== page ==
Steam Updates Storefront: Is Discovery the Key for Mobile?

Steam-Logo

steam1

Steam’s slogan for its new update says it all: A Smarter Storefront. Personalized Just For You.

The update introduces a “smarter” homepage that recommends games based on past purchases, what you’ve been playing, and friends’ recommendations. While this type of personalized targeting has been widely popular with music and video platforms like Netflix and iTunes, the game industry has been slow to follow suit. Steam’s new update may be the push we need towards better discovery tools in a saturated content industry. 

In the past nine months alone, over 1,300 new titles have been added to Steam, which brought the total catalog to over 3,700 games. For indie devs with little to no money to spend on advertising, getting page traffic was difficult to say the least. By far the most interesting feature of the new update is the ability to follow “curators”. Curators can be any individual or organization with an opinion on games and wants to share them. Steam’s curator pages now offer a place to organize these recommendations and following a curator will also send their recommendations to your homepage. To become a curator, you need to create a group, or already be an officer or moderator in a group.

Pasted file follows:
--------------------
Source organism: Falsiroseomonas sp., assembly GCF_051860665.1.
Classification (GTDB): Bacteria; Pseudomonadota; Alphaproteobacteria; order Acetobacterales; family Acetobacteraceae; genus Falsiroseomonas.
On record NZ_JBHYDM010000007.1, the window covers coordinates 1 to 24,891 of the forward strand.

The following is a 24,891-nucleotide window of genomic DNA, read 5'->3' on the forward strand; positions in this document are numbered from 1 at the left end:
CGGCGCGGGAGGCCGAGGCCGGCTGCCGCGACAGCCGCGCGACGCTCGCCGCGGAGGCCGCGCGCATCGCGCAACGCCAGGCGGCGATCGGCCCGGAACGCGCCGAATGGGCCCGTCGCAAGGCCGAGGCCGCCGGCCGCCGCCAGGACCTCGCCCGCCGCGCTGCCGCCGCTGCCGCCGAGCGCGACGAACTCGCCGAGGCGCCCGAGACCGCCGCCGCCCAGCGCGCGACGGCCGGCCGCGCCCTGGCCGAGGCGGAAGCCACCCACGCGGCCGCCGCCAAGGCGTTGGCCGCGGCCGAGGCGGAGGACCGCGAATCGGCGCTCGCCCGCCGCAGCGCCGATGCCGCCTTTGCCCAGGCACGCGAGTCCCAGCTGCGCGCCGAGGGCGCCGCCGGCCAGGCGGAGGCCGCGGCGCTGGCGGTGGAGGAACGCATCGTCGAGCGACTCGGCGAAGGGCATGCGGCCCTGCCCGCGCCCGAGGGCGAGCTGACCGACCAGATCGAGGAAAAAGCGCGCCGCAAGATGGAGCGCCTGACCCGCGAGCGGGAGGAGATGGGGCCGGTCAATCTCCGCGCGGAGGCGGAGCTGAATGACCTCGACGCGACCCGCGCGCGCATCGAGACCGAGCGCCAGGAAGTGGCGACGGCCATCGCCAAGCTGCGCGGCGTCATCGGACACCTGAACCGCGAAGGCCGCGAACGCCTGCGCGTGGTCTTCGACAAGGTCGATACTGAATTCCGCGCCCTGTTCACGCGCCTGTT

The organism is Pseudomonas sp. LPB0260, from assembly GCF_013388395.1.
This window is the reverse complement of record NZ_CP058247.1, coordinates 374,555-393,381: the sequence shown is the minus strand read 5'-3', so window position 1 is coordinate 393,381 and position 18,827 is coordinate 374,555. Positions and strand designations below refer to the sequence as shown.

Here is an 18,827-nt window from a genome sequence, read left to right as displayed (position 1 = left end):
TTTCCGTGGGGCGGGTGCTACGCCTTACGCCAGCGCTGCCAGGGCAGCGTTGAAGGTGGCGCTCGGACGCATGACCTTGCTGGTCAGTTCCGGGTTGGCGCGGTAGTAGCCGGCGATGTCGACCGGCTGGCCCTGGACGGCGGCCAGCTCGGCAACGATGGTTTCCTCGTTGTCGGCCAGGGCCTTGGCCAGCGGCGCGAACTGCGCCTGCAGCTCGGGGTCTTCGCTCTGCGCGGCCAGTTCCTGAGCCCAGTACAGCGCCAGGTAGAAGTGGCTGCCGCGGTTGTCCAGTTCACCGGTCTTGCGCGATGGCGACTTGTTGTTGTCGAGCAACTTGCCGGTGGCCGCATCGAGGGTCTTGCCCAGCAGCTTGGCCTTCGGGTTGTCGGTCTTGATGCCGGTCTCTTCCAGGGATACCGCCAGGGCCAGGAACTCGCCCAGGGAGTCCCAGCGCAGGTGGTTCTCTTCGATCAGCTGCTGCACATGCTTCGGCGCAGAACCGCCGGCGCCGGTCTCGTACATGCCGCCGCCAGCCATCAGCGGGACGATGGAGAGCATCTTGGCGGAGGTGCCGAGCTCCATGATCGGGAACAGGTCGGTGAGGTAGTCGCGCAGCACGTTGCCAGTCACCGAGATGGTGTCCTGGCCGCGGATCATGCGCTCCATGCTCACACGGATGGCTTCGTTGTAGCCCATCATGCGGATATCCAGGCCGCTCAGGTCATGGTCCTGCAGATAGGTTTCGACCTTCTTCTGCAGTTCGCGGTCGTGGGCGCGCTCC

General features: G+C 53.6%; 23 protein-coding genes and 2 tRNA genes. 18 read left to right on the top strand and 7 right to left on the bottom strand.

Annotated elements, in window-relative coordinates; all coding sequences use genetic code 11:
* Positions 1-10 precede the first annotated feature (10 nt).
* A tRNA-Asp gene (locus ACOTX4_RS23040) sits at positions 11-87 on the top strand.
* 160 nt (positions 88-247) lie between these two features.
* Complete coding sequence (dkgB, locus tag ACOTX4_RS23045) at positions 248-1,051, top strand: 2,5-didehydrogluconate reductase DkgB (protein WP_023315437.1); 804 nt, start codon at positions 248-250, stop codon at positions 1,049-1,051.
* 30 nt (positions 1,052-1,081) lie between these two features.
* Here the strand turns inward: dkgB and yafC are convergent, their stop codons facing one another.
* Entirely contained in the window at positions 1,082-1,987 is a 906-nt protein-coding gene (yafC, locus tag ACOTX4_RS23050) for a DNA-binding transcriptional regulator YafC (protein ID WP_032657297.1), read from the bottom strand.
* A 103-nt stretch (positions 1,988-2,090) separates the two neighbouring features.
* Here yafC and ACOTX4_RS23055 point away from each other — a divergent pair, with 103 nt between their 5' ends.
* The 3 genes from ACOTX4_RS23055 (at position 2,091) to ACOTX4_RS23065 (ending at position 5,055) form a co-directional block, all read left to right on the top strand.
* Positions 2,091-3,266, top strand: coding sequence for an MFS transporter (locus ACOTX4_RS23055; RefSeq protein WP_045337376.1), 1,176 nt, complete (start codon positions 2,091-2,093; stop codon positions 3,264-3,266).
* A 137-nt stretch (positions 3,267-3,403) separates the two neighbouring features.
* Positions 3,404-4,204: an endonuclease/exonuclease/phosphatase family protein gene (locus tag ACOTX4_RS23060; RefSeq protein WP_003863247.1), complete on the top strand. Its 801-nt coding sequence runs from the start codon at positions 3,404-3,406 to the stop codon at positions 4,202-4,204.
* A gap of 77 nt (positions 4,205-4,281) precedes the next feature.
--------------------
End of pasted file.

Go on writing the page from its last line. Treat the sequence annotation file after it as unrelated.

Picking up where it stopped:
After less than a week, the update has been having a big impact as one Gamezone article notes:

Developers have been very open about how the update has affected them, taking to both their blogs and Twitter accounts to reveal the changes they’ve seen on their Steam Store Pages. Andrew Spearin, the Creative Director at New World Interactive took to his blog to reveal the affects of Steam’s Discovery Update on Insurgency (a tactical FPS). Spearin cited how much trafficInsurgency‘s Steam Store Page received prior to the update and post update, here are the numbers:

  • Sunday: 5,800 (pre-update)
  • Monday: 21,500 (post update)
  • Tuesday: 83,284 (post update)

While he did admit that the game was recommended by prominent figures (and Curators) in the gaming world, the spike in people visiting the store page is obvious. If you’re wondering just how visible Insurgency has become on Steam due to the update, the figure is “370% over night.” Spearin is not the only one discussing the potential that Steam’s update has allowed for indie devs.

Curating on mobile

If 3,700 games to sift through seems like a lot, consider that the Google Play Store now has 1,500,000 live apps. Even if only 1% of that were high quality games worth playing, that would still be a whopping 15,000 titles to sort through. With more apps added every day, discovery on both Andriod and iOS is becoming difficult for studios on shoestring budgets. So could a curator model much like Steam introduced be the answer? Korea has been experimenting with that very idea for a while now.